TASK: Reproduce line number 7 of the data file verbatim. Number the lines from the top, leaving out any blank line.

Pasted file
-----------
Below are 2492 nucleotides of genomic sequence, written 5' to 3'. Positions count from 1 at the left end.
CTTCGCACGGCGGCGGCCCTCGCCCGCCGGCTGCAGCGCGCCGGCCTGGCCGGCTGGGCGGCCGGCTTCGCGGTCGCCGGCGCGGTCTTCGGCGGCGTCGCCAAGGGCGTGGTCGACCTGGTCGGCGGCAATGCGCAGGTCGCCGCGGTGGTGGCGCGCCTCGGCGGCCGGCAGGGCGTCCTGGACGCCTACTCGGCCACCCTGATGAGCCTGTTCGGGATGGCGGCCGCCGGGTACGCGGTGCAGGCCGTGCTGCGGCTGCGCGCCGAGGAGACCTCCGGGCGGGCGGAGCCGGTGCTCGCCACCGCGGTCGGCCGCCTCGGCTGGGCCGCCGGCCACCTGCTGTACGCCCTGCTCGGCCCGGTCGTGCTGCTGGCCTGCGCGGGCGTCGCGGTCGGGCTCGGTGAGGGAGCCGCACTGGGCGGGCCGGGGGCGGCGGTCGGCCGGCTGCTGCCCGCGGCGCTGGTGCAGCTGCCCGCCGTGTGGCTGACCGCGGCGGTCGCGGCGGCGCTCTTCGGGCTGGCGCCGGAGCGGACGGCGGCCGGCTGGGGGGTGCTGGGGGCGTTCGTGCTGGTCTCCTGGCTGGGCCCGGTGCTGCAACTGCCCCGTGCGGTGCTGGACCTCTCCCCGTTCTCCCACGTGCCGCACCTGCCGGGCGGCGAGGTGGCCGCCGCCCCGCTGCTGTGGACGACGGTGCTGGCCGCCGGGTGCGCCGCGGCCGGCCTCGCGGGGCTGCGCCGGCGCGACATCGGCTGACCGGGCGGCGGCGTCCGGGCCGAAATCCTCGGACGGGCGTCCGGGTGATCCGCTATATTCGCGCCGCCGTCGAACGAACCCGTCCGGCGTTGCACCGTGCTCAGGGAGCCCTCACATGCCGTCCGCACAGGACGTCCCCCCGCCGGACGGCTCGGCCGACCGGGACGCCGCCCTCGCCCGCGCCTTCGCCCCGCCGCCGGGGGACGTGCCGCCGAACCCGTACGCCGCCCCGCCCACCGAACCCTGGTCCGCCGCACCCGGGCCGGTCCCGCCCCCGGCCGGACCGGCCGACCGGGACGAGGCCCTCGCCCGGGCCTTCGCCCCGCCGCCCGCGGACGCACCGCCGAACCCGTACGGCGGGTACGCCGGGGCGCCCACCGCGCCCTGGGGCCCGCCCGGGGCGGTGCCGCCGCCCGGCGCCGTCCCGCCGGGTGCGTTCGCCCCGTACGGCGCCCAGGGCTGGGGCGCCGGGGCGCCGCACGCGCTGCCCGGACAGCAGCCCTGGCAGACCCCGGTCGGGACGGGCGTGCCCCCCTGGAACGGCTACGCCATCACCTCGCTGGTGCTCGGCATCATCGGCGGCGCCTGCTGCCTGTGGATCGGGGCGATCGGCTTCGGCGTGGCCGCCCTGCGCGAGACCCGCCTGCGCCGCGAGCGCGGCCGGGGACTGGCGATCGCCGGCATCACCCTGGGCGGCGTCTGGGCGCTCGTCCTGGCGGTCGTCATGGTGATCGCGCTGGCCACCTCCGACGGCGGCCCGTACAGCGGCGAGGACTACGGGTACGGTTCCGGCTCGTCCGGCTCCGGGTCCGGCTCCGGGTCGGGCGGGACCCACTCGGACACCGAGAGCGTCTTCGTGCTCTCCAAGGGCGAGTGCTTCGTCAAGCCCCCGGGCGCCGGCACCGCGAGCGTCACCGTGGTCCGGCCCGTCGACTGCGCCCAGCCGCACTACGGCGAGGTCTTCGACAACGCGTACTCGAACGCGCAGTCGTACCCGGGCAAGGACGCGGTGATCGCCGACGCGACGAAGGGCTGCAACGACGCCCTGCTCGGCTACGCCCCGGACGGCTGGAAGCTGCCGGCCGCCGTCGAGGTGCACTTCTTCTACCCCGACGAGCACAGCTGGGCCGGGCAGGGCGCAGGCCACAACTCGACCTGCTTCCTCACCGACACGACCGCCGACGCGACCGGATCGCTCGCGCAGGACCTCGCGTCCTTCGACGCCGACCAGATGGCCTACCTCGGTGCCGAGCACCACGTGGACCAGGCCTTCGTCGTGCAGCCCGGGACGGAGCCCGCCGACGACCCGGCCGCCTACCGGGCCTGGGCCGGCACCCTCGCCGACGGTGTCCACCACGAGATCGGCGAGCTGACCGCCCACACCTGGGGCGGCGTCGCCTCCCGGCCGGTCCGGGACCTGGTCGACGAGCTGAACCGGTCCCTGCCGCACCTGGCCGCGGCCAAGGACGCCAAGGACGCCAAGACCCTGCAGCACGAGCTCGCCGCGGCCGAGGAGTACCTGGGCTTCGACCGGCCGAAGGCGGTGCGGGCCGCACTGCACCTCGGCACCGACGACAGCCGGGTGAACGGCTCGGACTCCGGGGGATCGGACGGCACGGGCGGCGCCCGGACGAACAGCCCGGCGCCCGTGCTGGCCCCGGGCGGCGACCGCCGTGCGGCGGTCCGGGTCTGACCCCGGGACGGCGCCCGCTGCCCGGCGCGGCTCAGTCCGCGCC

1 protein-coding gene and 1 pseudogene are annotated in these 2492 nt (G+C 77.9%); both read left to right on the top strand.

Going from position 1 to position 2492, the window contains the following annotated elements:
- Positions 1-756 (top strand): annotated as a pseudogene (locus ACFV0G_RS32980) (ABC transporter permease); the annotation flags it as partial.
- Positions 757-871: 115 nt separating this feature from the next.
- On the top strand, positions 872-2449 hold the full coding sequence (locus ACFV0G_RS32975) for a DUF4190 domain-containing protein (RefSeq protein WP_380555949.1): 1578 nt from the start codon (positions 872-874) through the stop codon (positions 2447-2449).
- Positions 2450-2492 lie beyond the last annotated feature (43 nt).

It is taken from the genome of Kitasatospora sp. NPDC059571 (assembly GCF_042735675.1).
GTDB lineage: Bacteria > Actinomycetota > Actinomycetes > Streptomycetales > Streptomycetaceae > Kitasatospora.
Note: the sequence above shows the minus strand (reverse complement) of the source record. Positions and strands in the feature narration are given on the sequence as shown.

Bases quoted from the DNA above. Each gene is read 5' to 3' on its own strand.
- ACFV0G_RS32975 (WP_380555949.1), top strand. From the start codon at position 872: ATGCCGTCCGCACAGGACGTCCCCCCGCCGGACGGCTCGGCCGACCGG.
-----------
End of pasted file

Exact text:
- On the top strand, positions 872-2449 hold the full coding sequence (locus ACFV0G_RS32975) for a DUF4190 domain-containing protein (RefSeq protein WP_380555949.1): 1578 nt from the start codon (positions 872-874) through the stop codon (positions 2447-2449).